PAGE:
In the world of climate change negotiations, “loss and damage” is arguably one of the most debated issues. During COP23 last month, presided over by the island nation of Fiji—largely affected by climate change itself—the conversation on loss and damage gathered steam.
Although a universally accepted concept of loss and damage does not exist, the term can be defined as the negative effects of climate variability and climate change that people have not been able to cope with or adapt to. “Loss” refers to the complete loss of lives, species, etc, while “damage” is something that can be repaired (such as infrastructure). The main idea is that the countries that are most vulnerable to climate change are entitled to economic compensation from the polluter countries.
For a LDC (least developed country) like Bangladesh, climate change can pose serious pressure on the progress of development. Even though Bangladesh emits a small amount of carbon each year, it is one of the most climate-affected countries in the world. Each year we are slowly losing land to sea level rise. The increased intensity of natural disasters is becoming harder to handle and the impact of climate change is only getting worse.
In 2017 Bangladesh saw one of the biggest floods in its history. The number of tropical storms has also increased in the past years. In an opinion piece for the Climate & Development Knowledge Network, Dr Saleemul Huq wrote, “When residents in the coastal district of Satkhira in Bangladesh were asked a decade ago, only two percent said increased saline levels caused by sea level rise were having an adverse effect on crop yields, livelihoods and their health. Today, over 80 percent say they are affected.” In this reality, it is imperative that we, as a country, rightfully demand support in order to face the adverse impact of climate change.
“Loss and damage” has a long history of being neglected. Only in 2010, the words “loss and damage” appeared for the first time in the negotiating text of COP16. Progress was made when in Warsaw COP19, loss and damage was fully institutionalised into the UNFCCC through the Warsaw International Mechanism on Loss and Damage (WIM).
However, progress since then has been slow. Even though “loss and damage” was mentioned in Article 8 of the Paris Agreement, there is no provision for financial compensation. In 2016, the countries decided to work on a five-year-plan to address the slow onset impacts and migration. The financial part however remained elusive.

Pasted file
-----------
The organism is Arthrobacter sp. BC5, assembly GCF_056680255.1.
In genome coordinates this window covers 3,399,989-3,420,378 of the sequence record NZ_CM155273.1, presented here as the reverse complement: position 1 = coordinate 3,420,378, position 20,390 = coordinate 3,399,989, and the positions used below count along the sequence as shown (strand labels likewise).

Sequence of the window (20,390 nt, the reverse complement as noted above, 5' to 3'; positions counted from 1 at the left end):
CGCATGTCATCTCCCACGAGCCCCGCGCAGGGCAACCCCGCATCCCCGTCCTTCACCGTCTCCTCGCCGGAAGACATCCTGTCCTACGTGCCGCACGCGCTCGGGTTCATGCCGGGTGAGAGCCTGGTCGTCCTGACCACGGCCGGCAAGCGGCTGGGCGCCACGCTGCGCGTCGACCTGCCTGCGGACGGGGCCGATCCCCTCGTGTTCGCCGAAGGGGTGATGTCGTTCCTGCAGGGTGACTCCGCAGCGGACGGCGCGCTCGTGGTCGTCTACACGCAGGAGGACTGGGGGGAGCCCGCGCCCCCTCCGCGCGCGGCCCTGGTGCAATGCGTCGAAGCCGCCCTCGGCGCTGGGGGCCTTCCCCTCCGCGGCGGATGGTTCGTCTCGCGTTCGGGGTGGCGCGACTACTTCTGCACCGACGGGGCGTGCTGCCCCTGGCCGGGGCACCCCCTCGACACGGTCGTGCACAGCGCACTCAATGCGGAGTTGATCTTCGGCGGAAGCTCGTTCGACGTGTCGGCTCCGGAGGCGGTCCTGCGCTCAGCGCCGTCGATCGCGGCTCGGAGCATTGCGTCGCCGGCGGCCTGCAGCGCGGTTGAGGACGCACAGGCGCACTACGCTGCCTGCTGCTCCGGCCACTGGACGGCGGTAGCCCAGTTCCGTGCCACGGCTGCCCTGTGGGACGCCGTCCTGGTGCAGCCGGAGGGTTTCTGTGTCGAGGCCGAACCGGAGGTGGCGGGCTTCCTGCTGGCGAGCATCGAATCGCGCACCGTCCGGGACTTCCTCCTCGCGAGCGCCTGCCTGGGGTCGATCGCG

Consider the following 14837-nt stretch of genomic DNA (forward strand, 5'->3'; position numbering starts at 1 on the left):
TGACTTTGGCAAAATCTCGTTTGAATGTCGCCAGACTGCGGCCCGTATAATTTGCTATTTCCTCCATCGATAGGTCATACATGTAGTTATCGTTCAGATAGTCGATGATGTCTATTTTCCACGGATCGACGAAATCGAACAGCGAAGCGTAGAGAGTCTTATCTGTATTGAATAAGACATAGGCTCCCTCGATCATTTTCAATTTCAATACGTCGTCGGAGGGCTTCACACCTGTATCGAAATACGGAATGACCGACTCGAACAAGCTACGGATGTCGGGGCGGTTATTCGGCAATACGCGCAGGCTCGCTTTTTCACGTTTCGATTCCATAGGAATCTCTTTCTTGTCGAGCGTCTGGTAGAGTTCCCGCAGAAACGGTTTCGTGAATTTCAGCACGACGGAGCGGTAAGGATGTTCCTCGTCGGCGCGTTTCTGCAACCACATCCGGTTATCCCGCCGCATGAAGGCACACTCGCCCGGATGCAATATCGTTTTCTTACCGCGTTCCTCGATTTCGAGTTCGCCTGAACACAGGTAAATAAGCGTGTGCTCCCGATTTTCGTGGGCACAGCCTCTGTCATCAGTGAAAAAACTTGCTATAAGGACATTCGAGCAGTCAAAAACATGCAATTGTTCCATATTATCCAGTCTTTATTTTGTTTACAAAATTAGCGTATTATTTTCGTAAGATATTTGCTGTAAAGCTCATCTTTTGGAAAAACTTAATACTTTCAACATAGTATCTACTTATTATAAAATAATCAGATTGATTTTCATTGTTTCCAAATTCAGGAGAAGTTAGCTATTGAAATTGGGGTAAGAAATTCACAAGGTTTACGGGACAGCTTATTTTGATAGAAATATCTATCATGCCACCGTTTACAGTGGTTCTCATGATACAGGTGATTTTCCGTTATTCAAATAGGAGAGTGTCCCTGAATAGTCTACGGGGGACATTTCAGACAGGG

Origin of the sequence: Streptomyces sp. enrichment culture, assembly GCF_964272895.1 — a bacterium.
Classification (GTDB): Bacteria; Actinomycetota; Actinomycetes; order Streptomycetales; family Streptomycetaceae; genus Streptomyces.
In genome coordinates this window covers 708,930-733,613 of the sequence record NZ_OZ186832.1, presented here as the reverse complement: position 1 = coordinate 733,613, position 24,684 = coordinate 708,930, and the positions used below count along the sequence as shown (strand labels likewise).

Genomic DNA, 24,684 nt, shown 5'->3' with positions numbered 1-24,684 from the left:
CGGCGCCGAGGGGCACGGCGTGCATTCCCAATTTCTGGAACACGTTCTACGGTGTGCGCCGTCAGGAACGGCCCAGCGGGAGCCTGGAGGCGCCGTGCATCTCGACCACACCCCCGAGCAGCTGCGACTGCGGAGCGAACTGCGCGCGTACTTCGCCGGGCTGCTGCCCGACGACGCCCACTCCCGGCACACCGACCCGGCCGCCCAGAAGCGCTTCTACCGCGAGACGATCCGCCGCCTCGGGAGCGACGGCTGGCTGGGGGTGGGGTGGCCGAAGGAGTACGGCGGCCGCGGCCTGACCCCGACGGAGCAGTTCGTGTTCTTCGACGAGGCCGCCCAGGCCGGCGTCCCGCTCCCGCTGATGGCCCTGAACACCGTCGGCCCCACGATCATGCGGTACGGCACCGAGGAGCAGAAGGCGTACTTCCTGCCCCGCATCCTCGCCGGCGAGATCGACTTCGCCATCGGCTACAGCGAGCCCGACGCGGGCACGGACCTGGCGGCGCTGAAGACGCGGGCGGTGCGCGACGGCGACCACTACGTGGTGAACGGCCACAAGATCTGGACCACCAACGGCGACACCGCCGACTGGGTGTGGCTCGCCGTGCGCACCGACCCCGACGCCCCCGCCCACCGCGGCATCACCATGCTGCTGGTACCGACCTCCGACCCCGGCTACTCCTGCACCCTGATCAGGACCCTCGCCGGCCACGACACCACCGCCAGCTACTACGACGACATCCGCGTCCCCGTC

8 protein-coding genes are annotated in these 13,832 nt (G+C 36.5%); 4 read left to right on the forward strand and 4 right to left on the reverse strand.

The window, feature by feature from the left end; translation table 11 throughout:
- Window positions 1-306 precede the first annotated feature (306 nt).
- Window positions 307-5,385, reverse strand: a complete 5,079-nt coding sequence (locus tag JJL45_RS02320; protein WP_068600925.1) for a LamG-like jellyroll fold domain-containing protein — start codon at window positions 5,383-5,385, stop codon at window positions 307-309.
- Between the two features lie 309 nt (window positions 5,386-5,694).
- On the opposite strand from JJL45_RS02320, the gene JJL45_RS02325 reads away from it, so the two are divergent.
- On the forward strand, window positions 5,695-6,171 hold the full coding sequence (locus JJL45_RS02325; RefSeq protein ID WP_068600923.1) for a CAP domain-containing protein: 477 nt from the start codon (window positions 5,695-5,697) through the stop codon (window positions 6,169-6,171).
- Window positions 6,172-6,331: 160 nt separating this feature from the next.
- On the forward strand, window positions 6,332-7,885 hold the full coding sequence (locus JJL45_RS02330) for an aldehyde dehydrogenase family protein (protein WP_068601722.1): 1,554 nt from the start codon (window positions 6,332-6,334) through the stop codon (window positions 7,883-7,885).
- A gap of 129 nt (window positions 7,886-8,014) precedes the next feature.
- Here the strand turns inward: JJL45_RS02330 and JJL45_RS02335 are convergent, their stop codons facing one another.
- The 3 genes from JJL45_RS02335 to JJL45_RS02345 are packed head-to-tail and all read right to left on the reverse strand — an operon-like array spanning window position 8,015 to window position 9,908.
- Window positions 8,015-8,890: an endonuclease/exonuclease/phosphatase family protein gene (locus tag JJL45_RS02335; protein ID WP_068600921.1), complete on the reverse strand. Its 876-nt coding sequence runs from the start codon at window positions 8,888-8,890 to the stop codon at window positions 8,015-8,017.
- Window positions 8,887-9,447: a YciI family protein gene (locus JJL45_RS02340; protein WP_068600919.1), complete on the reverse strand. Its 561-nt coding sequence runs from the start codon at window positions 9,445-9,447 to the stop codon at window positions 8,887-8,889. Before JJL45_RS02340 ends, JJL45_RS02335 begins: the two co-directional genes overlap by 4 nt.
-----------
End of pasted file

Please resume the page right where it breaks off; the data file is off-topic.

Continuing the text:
At COP23, the discussion on loss and damage has been heated. The donor countries—and even countries that are typically in favour of climate change negotiations—are very uninterested in talking about loss and damage. Australia and the European Union were against including financial discussions in the negotiations of COP23, saying that there is “insufficient statistical evidence” that extreme weather events such as typhoons are singularly caused by climate change. Switzerland and the US are also strongly opposed to discussions on loss and damage.
But for countries like Bangladesh, the issue of loss and damage is an all-important one. Compensation from loss and damage can go a long way in financing the fight against climate change. In order to achieve that we need to focus on scientific research that will support our demands on a global level. Technological support is just as important as financial support for countries like Bangladesh—and it’s also as important as talking about compensation.
Luckily, there is solidarity regarding loss and damage among major parties of climate change negotiations. The LDCs and Alliance of Small Island States (AOSIS) are advocating for loss and damage to be a separate agenda of its own, with the WIM being a permanent body within the convention. The “G77 plus China” group has also adopted the same position as them. They are also advocating for the introduction of innovative forms of finance to fund loss and damage.
Bangladesh is known all over the world as a leader of climate change negotiations. Thus, Bangladesh—both the government and civil society alike—needs to raise its voice on this issue and demand its rights to support its efforts in combating climate change.